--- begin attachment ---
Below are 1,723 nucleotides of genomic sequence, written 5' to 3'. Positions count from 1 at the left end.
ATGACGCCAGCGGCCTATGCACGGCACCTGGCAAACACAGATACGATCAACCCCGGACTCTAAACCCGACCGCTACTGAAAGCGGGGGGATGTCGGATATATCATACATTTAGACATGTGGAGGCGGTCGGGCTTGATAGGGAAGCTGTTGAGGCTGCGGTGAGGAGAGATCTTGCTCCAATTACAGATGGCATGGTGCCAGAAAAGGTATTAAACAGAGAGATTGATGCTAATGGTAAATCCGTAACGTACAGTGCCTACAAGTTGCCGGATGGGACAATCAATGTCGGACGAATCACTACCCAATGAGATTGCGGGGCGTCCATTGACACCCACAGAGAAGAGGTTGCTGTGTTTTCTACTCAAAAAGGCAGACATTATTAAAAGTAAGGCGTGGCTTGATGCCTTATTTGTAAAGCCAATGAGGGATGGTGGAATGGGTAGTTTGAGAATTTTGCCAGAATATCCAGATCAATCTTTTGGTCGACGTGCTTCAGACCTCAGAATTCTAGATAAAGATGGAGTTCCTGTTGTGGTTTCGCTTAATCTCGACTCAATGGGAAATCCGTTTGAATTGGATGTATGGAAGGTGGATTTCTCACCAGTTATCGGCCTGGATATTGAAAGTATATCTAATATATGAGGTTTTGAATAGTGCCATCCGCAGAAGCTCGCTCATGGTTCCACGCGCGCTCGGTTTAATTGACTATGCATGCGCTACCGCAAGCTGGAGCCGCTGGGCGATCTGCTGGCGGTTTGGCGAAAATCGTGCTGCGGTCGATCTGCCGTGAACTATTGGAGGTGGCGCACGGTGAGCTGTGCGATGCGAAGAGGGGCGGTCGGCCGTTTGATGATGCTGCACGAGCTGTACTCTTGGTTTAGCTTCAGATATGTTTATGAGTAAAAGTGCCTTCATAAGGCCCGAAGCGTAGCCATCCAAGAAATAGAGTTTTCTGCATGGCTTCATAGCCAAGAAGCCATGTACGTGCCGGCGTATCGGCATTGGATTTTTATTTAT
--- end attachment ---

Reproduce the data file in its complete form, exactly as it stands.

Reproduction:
Below are 1,723 nucleotides of genomic sequence, written 5' to 3'. Positions count from 1 at the left end.
ATGACGCCAGCGGCCTATGCACGGCACCTGGCAAACACAGATACGATCAACCCCGGACTCTAAACCCGACCGCTACTGAAAGCGGGGGGATGTCGGATATATCATACATTTAGACATGTGGAGGCGGTCGGGCTTGATAGGGAAGCTGTTGAGGCTGCGGTGAGGAGAGATCTTGCTCCAATTACAGATGGCATGGTGCCAGAAAAGGTATTAAACAGAGAGATTGATGCTAATGGTAAATCCGTAACGTACAGTGCCTACAAGTTGCCGGATGGGACAATCAATGTCGGACGAATCACTACCCAATGAGATTGCGGGGCGTCCATTGACACCCACAGAGAAGAGGTTGCTGTGTTTTCTACTCAAAAAGGCAGACATTATTAAAAGTAAGGCGTGGCTTGATGCCTTATTTGTAAAGCCAATGAGGGATGGTGGAATGGGTAGTTTGAGAATTTTGCCAGAATATCCAGATCAATCTTTTGGTCGACGTGCTTCAGACCTCAGAATTCTAGATAAAGATGGAGTTCCTGTTGTGGTTTCGCTTAATCTCGACTCAATGGGAAATCCGTTTGAATTGGATGTATGGAAGGTGGATTTCTCACCAGTTATCGGCCTGGATATTGAAAGTATATCTAATATATGAGGTTTTGAATAGTGCCATCCGCAGAAGCTCGCTCATGGTTCCACGCGCGCTCGGTTTAATTGACTATGCATGCGCTACCGCAAGCTGGAGCCGCTGGGCGATCTGCTGGCGGTTTGGCGAAAATCGTGCTGCGGTCGATCTGCCGTGAACTATTGGAGGTGGCGCACGGTGAGCTGTGCGATGCGAAGAGGGGCGGTCGGCCGTTTGATGATGCTGCACGAGCTGTACTCTTGGTTTAGCTTCAGATATGTTTATGAGTAAAAGTGCCTTCATAAGGCCCGAAGCGTAGCCATCCAAGAAATAGAGTTTTCTGCATGGCTTCATAGCCAAGAAGCCATGTACGTGCCGGCGTATCGGCATTGGATTTTTATTTAT